ECONOMY

In Brief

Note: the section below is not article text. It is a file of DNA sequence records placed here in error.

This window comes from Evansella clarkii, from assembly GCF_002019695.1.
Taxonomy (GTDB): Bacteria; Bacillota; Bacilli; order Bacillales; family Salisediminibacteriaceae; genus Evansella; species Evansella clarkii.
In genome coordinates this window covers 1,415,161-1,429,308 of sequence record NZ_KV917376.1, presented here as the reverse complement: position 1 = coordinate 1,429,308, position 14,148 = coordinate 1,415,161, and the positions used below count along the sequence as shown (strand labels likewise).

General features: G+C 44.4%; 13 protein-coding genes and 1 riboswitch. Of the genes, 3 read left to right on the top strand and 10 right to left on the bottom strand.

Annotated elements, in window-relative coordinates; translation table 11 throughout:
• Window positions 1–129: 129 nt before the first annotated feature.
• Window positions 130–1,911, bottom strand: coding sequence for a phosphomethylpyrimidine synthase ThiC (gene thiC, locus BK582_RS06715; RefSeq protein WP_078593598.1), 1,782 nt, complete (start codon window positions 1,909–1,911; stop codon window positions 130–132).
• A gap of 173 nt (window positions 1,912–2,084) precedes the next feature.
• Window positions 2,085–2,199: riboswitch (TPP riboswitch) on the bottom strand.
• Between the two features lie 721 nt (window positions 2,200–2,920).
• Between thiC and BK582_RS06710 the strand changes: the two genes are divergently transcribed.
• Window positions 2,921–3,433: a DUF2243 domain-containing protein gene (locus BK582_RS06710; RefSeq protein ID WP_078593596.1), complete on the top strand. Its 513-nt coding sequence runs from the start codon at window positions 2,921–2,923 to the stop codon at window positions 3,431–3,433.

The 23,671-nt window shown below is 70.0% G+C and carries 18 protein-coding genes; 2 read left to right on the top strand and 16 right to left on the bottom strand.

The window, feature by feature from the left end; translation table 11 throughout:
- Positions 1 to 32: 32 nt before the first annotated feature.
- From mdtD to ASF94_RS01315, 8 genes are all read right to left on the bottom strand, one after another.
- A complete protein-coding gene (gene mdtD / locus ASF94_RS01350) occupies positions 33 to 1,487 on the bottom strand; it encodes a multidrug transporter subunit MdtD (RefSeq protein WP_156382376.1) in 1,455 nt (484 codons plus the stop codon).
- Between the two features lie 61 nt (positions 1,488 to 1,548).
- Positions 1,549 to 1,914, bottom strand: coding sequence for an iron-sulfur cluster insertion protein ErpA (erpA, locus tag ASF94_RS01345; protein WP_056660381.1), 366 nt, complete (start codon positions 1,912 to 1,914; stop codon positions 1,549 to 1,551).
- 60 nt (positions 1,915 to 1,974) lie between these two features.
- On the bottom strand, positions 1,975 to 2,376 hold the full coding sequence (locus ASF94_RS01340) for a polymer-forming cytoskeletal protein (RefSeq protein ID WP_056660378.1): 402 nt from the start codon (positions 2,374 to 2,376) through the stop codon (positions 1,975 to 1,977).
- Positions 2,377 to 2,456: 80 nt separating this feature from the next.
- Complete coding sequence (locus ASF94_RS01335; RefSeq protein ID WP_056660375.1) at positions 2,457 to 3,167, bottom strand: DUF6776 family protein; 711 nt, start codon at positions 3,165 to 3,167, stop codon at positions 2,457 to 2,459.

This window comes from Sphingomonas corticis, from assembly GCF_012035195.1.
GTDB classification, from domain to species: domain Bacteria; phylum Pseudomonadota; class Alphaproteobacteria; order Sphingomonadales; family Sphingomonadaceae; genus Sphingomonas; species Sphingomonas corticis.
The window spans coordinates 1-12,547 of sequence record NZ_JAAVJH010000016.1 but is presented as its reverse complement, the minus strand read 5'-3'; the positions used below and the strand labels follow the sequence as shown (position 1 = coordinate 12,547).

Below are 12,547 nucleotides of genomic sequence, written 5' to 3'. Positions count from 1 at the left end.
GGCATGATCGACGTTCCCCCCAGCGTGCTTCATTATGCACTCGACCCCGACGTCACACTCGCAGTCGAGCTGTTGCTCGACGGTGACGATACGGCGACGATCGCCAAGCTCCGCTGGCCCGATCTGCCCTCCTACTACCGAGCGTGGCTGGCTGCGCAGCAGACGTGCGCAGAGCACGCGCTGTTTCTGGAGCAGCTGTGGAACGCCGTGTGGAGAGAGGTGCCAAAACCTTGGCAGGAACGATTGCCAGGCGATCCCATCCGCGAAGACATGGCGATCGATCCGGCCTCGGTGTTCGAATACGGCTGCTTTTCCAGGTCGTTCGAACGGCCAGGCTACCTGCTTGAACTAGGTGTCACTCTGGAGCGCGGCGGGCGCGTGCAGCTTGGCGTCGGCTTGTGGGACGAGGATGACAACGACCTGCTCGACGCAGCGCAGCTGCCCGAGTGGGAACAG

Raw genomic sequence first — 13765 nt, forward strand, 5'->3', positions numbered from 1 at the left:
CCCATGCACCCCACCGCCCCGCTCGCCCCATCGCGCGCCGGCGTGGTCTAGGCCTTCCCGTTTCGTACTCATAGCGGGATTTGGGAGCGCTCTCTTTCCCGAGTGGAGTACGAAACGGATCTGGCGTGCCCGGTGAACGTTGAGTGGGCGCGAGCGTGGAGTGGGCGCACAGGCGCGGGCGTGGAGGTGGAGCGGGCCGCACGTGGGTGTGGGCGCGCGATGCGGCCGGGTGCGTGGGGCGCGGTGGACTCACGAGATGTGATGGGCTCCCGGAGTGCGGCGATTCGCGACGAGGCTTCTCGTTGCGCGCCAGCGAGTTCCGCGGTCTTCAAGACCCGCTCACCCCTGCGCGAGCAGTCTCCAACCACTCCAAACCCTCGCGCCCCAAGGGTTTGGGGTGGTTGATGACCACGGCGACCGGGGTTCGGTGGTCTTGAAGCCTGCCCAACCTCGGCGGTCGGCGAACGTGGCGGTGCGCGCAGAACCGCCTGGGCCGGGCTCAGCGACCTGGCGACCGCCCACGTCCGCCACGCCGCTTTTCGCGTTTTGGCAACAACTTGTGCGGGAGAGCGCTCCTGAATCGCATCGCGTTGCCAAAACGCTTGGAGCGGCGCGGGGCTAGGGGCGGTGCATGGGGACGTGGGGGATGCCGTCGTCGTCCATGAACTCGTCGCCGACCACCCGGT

No love for Greek stocks until debt concerns ease Greek stocks may remain «unloved» until the country manages to ease investors’ concerns that it will be forced to restructure its debt, HSBC Holdings Plc analysts said. «Greek equities are likely to remain unloved until country credibility is restored,» a team of analysts led by Athens-based Joanna Telioudi wrote in a report yesterday. «Although Greece has got off to a rather strong start, the overall process of adjustment is likely to prove a multiyear slog with many turns along the way.» The risk of debt restructuring validates low valuations and will cap potential rallies, the report said. Greece’s benchmark ATHEX index is the worst-performing Western European gauge so far this year, losing 30 percent amid concern that Prime Minister George Papandreou won’t be able to reduce the European Union’s second-biggest budget deficit. A 110-billion-euro ($138 billion) EU and International Monetary Fund package of emergency loans and accompanying austerity measures are driving down earnings prospects for Greek companies. «The market’s risk/reward profile will improve dramatically should confidence in government actions start to recover,» HSBC said. (Bloomberg) Record bond yields in Europe draw interest Record bond yields in Europe are proving too good to miss for Michiel de Bruin at F&C Asset Management as predictions of imminent sovereign defaults subside. «We are still buying across the market,» said de Bruin, who oversees $32 billion of European government debt at F&C in Amsterdam. «In our central scenario, we expect that the nervousness around European sovereign bonds will dissipate.» Investments in so-called peripheral nations are paying off as the bonds of Portugal have rallied 7.2 percent, Ireland gained 4.8 percent and Italy 2.2 percent since May 7, just before the European Union announced its 750-billion-euro ($942 billion) bailout fund for the region’s debt-laden governments. Even Greece’s securities have climbed 13.4 percent, according to indices compiled by Bloomberg and the European Federation of Financial Analysts Societies. While Pacific Investment Management Co, which runs the world’s biggest fixed-income fund, says the rescue only delays governments from confronting their budget woes, a growing number of money managers are snapping up European debt with historic relative yields to benchmark German bunds. F&C, London’s Baring Asset Management and UBI Pramerica SGR in Milan are betting that accelerated budget cuts will reduce deficits as Europe’s economy improves. (Bloomberg) Ackerman confident Deutsche Bank AG CEO Josef Ackermann says that he’s confident Greece and the euro members can overcome the sovereign debt crisis. «I am confident that Greece and the euro area as a whole will manage to overcome their problems,» Ackermann wrote in prepared remarks for a speech in Daejeon, South Korea, yesterday. «There can be no doubt that many hard years lie ahead for the countries that lived beyond their means and need to restore their competitiveness as well as private and public sector balance sheets.» (Bloomberg) Bank head indicted Banca Transilvania, Romania’s second-largest listed bank, has denied any knowledge of wrongdoing after the bank’s head was indicted by prosecutors on charges of money laundering and manipulating the market. The DIICOT office for fighting organized crime said board chairman Horia Ciorcila benefited from privileged information that Bank of Cyprus intended to acquire a stake in his bank. Banca Transilvania said in a statement it gives full support to authorities «for the fast and transparent resolution of this case.» «The board of Banca Transilvania does not have any knowledge of any ill-willed action of any of its members and trusts the moral and professional credibility of all its members.» (Reuters) Inflation slows Bulgarian consumer price inflation slowed to 1.4 percent year-on-year in June from 1.9 percent in May as food prices dropped, the statistics office said yesterday. The government expects inflation to reach 2.2 percent at the end of the year as the economic recovery gathers pace. (Reuters)